Saturday, April 5, 2008

Science Alert: Loss can become mental illness

Monday, 31 March 2008
University of New South Wales

Strong feelings of grief are normal and healthy after the death of someone you love but recent research from UNSW suggests that some people grieve for so long that it becomes a significant mental illness.

Estimates are that between 10 and 15 per cent of bereaved people experience an intense, prolonged sadness arising from longing or yearning for the deceased - so much so that their overall health is impaired, they withdraw socially, become depressed and even suicidal. As well, there's growing recognition that traditional grief counselling may not help.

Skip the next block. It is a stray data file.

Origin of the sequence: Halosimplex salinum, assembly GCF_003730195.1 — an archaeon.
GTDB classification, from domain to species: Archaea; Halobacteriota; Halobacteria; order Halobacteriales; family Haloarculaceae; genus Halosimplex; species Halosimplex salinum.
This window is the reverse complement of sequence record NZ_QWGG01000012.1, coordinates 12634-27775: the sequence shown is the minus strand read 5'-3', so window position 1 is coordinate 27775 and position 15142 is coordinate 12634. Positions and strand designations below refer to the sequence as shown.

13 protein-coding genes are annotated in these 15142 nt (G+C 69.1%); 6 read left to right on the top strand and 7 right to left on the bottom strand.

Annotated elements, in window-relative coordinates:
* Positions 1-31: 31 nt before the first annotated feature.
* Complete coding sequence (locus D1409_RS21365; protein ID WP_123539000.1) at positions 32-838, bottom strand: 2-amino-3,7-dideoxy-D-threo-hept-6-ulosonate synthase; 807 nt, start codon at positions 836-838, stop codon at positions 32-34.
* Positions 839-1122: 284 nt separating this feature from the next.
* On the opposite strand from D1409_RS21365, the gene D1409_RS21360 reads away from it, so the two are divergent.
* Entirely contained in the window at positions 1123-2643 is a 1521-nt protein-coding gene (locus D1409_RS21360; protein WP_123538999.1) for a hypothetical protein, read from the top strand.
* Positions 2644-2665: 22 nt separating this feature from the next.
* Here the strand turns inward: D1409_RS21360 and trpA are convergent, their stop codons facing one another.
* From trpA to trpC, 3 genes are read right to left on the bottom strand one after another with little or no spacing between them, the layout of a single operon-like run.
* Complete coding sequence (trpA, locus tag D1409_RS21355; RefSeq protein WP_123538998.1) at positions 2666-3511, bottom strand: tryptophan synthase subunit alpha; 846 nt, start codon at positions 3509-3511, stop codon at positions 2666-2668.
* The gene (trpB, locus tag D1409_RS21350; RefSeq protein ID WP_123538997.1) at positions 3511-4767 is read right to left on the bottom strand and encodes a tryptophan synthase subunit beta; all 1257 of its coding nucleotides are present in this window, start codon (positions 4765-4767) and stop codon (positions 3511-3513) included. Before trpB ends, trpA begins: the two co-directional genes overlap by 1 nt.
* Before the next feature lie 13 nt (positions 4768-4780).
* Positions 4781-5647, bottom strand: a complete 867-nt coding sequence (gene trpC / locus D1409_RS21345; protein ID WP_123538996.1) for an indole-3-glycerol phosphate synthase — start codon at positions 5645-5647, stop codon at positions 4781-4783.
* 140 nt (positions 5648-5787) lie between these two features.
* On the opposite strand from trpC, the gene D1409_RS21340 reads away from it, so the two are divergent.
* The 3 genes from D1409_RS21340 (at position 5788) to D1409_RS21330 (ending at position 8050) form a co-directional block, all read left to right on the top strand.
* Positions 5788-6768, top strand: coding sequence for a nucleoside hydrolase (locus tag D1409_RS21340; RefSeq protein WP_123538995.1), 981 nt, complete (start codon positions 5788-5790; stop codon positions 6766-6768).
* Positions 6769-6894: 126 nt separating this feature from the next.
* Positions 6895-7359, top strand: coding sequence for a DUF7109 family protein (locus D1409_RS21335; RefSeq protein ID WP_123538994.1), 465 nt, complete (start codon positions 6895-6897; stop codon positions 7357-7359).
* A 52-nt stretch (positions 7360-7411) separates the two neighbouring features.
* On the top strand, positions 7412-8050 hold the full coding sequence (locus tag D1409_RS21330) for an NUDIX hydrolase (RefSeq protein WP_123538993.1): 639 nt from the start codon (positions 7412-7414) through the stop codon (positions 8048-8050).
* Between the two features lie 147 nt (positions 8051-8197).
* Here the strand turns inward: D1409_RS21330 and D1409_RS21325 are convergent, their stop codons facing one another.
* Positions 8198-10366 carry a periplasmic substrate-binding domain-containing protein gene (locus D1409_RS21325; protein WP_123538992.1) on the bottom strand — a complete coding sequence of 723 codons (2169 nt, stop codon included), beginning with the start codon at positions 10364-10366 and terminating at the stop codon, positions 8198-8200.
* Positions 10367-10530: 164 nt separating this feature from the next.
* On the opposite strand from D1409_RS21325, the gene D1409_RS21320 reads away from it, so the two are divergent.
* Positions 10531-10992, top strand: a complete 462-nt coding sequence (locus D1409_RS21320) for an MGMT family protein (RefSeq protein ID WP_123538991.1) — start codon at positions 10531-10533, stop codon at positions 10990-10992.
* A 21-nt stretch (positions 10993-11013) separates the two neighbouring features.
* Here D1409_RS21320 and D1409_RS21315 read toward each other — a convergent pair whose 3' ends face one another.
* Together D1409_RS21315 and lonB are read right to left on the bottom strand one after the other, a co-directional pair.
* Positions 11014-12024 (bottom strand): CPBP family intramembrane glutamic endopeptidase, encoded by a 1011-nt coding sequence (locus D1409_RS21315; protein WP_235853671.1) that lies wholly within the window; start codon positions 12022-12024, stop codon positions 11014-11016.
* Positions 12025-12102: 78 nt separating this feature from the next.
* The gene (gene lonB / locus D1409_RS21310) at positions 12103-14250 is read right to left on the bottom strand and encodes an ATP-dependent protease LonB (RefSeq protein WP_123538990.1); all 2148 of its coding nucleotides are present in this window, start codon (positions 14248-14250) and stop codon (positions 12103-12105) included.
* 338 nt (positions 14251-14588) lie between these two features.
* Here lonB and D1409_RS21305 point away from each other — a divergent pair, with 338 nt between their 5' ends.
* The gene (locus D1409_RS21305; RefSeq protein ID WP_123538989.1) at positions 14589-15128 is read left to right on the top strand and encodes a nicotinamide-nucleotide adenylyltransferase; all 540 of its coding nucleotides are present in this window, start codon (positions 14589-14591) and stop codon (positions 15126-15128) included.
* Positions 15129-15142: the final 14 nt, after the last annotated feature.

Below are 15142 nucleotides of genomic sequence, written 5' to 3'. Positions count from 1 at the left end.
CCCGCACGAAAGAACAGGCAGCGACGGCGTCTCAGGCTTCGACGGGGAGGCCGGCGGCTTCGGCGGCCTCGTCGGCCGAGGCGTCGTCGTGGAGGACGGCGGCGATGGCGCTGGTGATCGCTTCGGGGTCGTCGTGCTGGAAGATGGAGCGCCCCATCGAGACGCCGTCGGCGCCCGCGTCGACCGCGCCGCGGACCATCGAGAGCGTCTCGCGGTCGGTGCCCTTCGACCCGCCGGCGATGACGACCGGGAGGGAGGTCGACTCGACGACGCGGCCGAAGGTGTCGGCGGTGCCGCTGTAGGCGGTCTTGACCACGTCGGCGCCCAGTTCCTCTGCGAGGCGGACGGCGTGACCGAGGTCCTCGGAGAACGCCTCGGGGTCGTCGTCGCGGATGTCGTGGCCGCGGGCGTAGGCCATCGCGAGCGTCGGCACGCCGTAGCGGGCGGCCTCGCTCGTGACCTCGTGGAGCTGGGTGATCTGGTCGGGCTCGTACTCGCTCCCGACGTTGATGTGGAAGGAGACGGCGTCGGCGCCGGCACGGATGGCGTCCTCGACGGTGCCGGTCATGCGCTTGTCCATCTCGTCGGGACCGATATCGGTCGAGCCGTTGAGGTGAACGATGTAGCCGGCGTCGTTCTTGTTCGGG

Happily, other recent findings suggest that such people can recover with treatment using Cognitive Behaviour Therapy, an approach already shown to be more effective than medication for a range of psychological problems, including anxiety and traumatic stress.

Now a team of Sydney researchers and counsellors is conducting further studies to evaluate the treatment more fully.

Read the rest of the article here ...

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